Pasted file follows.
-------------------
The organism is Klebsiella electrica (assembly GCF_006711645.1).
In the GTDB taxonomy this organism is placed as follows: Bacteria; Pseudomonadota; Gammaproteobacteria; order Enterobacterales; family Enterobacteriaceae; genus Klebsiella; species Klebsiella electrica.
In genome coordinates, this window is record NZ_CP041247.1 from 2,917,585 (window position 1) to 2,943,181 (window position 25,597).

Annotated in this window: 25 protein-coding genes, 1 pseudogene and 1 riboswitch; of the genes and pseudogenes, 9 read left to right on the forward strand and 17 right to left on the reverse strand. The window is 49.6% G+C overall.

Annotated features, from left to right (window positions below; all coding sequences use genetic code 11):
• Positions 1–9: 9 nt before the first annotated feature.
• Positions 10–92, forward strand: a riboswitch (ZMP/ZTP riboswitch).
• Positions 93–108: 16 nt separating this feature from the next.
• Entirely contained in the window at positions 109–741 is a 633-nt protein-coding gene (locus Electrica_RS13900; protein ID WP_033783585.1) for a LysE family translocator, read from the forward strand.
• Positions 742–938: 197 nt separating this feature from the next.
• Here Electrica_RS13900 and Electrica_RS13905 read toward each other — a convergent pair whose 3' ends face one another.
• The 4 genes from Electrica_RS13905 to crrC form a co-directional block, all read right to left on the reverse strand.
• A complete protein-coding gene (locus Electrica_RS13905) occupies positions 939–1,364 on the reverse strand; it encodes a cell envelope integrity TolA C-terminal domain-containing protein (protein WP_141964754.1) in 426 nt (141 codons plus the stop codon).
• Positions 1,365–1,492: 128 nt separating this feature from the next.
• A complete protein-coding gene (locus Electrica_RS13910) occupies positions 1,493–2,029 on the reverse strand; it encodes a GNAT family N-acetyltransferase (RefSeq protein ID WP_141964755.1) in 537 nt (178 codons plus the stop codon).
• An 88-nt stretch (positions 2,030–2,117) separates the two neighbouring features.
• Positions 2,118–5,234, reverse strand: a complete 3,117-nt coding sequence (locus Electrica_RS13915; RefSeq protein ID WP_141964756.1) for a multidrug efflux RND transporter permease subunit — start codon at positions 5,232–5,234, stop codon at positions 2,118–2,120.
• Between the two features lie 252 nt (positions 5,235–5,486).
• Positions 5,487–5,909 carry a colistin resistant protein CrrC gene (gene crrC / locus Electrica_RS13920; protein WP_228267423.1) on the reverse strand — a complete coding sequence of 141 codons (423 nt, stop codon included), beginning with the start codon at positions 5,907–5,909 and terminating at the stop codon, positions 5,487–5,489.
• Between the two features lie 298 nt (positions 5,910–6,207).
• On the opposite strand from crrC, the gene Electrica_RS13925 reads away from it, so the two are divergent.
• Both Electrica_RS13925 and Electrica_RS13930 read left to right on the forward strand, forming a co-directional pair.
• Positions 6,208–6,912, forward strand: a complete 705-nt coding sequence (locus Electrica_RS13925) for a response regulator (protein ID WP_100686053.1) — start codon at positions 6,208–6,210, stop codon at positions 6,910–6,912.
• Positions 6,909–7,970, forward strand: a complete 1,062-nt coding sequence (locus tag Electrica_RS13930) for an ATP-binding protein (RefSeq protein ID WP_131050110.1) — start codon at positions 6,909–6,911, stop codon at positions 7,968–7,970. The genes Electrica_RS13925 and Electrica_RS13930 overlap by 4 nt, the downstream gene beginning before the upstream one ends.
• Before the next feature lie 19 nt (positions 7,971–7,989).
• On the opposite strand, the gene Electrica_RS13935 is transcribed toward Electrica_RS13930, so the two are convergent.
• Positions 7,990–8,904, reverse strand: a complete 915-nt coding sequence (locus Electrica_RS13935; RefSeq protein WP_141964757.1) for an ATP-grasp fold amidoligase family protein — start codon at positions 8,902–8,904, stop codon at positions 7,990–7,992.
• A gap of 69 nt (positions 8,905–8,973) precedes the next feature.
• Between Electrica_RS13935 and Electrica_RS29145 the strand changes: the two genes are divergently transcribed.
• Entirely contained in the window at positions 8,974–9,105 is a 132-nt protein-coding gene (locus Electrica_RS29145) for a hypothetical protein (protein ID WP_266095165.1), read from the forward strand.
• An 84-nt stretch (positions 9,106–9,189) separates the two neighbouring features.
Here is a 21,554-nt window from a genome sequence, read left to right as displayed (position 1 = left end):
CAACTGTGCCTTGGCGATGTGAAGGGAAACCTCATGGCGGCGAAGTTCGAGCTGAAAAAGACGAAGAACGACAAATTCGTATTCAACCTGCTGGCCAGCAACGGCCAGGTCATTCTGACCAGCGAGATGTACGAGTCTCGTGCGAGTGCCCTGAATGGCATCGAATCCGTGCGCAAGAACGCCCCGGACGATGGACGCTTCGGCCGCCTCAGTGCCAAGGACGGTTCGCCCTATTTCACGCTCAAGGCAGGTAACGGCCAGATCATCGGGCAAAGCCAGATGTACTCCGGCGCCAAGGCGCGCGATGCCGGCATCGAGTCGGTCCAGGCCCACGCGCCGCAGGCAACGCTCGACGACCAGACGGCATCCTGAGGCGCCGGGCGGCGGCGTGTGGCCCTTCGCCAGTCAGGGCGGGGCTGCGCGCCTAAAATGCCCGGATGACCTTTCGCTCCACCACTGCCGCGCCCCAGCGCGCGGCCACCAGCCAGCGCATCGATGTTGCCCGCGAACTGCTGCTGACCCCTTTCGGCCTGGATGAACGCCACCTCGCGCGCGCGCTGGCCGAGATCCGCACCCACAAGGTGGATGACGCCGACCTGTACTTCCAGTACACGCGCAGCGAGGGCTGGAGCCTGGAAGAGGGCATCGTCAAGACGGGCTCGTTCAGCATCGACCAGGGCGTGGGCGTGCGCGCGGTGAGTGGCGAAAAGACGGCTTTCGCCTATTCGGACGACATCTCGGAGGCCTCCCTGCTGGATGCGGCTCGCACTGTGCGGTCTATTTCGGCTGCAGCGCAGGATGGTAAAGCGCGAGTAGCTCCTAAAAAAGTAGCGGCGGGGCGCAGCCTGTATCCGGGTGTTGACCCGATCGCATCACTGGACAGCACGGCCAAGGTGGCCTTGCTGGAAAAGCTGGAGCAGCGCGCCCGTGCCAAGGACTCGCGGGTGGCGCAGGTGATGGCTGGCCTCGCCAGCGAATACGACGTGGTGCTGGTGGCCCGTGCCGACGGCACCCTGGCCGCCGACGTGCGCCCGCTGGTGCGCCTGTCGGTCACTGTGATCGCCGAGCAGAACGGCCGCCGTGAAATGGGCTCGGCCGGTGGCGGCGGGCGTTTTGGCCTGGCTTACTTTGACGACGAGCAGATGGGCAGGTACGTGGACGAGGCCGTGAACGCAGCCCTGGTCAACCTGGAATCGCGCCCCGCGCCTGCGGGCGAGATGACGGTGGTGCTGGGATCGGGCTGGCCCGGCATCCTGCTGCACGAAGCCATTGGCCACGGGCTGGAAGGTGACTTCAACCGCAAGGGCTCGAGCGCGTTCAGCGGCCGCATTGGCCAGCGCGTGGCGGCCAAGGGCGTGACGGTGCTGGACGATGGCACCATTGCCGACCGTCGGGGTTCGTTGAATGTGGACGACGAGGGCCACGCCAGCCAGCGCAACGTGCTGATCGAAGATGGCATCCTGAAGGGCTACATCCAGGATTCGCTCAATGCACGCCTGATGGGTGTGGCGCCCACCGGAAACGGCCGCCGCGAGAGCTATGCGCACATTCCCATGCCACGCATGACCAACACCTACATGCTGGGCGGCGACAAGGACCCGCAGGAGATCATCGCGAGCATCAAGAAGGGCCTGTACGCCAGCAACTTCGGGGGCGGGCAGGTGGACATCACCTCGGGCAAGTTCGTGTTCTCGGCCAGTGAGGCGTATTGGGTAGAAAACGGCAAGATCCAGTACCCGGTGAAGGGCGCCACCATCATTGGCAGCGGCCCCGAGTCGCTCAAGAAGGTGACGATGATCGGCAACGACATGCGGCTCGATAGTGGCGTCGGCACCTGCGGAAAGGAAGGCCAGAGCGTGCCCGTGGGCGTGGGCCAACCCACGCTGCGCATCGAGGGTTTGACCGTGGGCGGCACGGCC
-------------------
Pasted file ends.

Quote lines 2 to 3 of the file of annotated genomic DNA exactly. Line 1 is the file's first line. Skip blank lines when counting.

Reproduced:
In the GTDB taxonomy this organism is placed as follows: Bacteria; Pseudomonadota; Gammaproteobacteria; order Enterobacterales; family Enterobacteriaceae; genus Klebsiella; species Klebsiella electrica.
In genome coordinates, this window is record NZ_CP041247.1 from 2,917,585 (window position 1) to 2,943,181 (window position 25,597).